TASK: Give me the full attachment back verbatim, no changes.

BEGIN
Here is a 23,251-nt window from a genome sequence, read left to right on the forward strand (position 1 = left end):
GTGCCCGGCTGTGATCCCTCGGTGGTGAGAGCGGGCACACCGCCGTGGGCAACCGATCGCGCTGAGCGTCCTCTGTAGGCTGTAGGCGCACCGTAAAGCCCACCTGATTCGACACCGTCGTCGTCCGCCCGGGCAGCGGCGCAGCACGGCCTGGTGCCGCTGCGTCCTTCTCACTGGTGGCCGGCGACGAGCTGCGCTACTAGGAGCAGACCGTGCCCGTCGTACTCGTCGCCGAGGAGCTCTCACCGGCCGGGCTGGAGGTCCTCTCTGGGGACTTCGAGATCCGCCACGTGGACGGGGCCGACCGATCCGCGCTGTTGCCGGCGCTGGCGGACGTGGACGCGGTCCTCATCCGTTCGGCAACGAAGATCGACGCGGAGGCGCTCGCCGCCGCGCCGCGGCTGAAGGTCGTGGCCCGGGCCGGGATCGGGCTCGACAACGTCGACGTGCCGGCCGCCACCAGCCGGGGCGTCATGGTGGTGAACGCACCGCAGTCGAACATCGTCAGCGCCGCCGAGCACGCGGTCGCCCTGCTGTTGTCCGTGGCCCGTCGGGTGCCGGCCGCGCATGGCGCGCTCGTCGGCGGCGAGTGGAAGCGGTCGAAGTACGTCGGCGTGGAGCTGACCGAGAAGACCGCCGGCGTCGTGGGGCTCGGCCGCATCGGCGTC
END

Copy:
Here is a 23,251-nt window from a genome sequence, read left to right on the forward strand (position 1 = left end):
GTGCCCGGCTGTGATCCCTCGGTGGTGAGAGCGGGCACACCGCCGTGGGCAACCGATCGCGCTGAGCGTCCTCTGTAGGCTGTAGGCGCACCGTAAAGCCCACCTGATTCGACACCGTCGTCGTCCGCCCGGGCAGCGGCGCAGCACGGCCTGGTGCCGCTGCGTCCTTCTCACTGGTGGCCGGCGACGAGCTGCGCTACTAGGAGCAGACCGTGCCCGTCGTACTCGTCGCCGAGGAGCTCTCACCGGCCGGGCTGGAGGTCCTCTCTGGGGACTTCGAGATCCGCCACGTGGACGGGGCCGACCGATCCGCGCTGTTGCCGGCGCTGGCGGACGTGGACGCGGTCCTCATCCGTTCGGCAACGAAGATCGACGCGGAGGCGCTCGCCGCCGCGCCGCGGCTGAAGGTCGTGGCCCGGGCCGGGATCGGGCTCGACAACGTCGACGTGCCGGCCGCCACCAGCCGGGGCGTCATGGTGGTGAACGCACCGCAGTCGAACATCGTCAGCGCCGCCGAGCACGCGGTCGCCCTGCTGTTGTCCGTGGCCCGTCGGGTGCCGGCCGCGCATGGCGCGCTCGTCGGCGGCGAGTGGAAGCGGTCGAAGTACGTCGGCGTGGAGCTGACCGAGAAGACCGCCGGCGTCGTGGGGCTCGGCCGCATCGGCGTC